Moldova offers better ballot access to people with disabilities
17 December 2014. Nicolae Ciobanu lives in a world that never sees daylight. Even though he is blind, he travels frequently, works self-sufficiently, and votes in every election. In last month’s parliamentary election, Nicolae for the first time casted his vote independently, without any outside assistance in understanding the ballot.
Moldova’s election process introduced a simple “sleeve envelope” which is a perforated sheet made of thin plastic, specially designed to insert the ballot. The visually impaired can touch and identify the number of the chosen political party by counting the openings in the sleeve and then mark the ballot on the specially designated space.
“I was very happy and proud that as a citizen, I can now really vote secretly, that I can express my opinion without the help of any another person, even the most trusted one,” said Mr. Ciobanu.
The sleeve envelope was piloted and tested for the first time in only one polling station in Chisinau in the 2010 elections. With the support of the United Nations Development Programme (UNDP) through its Moldova Democracy Programme, funded by the Governments of Sweden and Norway, all polling stations in Moldova were equipped with standardized electoral equipment, including for people with special needs.
- 7,000 voting booths and 10,000 ballot boxes are part of UNDP’s assistance to make elections in Moldova more inclusive and up-to-date.
- The visually impaired can vote independently and secretly by using specially designed sleeve envelopes for ballots.
- People in wheel chairs can cast their vote in the special booth for people with special needs.
The Moldova Democracy Programme helps enhance the capacity of the Parliament and the Central Electoral Commission (CEC) to better carry out its main functions and bring gender and human rights aspects into the formal political process. To date, the programme has helped compile gender-disaggregated data like number of women and men voters, improve access to elections for persons with disabilities, help CEC become an ISO-certified elections management body, and create a valid voter register.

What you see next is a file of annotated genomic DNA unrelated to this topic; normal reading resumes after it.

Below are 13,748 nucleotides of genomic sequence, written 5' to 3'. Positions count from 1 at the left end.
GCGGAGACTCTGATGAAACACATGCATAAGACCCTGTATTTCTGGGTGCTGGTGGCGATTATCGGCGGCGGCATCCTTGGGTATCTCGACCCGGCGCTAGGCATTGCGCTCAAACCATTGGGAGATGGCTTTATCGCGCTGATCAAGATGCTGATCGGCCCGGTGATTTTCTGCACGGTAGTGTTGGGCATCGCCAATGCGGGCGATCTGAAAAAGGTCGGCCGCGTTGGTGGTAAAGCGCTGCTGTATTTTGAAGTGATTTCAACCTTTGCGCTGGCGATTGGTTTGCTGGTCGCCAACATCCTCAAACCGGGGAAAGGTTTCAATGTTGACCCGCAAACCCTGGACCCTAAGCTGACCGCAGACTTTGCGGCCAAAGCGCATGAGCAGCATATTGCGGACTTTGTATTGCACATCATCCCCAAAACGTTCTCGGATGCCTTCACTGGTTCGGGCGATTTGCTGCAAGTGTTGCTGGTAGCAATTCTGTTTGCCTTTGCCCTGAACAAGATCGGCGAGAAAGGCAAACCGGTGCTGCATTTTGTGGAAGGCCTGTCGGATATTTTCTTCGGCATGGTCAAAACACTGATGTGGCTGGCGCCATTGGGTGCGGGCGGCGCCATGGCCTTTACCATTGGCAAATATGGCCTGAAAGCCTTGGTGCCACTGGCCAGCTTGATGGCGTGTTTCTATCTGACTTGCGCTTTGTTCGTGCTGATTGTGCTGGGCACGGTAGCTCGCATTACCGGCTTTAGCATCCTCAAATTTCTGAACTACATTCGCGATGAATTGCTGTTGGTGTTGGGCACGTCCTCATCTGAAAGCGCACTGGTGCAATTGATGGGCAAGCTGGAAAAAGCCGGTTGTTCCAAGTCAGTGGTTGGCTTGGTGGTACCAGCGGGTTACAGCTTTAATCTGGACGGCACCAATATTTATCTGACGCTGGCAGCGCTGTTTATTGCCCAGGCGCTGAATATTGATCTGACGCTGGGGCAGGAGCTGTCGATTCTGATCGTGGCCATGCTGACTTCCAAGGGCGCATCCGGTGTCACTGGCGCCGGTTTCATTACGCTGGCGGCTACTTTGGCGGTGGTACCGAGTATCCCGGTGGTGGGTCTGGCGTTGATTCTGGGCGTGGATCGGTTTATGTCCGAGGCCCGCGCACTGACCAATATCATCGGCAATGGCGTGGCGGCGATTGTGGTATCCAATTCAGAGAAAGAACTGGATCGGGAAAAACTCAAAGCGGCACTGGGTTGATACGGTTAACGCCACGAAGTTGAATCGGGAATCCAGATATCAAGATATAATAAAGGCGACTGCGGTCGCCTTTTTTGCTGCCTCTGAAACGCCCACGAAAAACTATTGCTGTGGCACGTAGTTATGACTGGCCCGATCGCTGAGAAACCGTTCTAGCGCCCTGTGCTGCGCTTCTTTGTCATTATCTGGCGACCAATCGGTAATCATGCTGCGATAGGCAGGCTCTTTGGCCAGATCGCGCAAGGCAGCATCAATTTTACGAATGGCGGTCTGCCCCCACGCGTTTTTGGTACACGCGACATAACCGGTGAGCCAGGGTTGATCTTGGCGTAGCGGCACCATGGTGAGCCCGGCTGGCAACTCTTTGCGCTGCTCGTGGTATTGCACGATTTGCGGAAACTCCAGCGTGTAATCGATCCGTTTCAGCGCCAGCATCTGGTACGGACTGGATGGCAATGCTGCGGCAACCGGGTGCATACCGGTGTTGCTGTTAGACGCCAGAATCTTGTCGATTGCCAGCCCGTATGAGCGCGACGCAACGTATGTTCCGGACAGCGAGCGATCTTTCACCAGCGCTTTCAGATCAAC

Ludmila Iachim has been in wheelchair since the age of 13, but for the first time she could vote outside her home at an actual polling station.
“This year I decided to vote in a polling station and it is very important for everybody – persons with disabilities - to have access to it,” said Ms. Iachim. She voted, most of all for equal rights for everyone and a more accessible life for the people with special needs.
For the first time in its history, all polling stations in Moldova and abroad were equipped with standardized electoral equipment – ballot boxes and voting booths, including for people with special needs. The procurement of the electoral materials, including more than 7,000 voting booths and 10,000 ballot boxes are part of UNDP’s assistance to make elections in Moldova more inclusive and up-to-date.
The total cost of the electoral equipment was US$ 436 000, funded by the Government of Moldova and the Government of Norway.
“This is not about one event, this is not about the day of election itself takes place, it is about the work before hand, to make the systems stronger, it’s about the work afterwards, to analyze what could have been done better in order to keep improving the democratic process and keep improving the transparency and the robustness of the electoral process,” said Nicola Harrington-Buhay, UN Resident Coordinator in Moldova.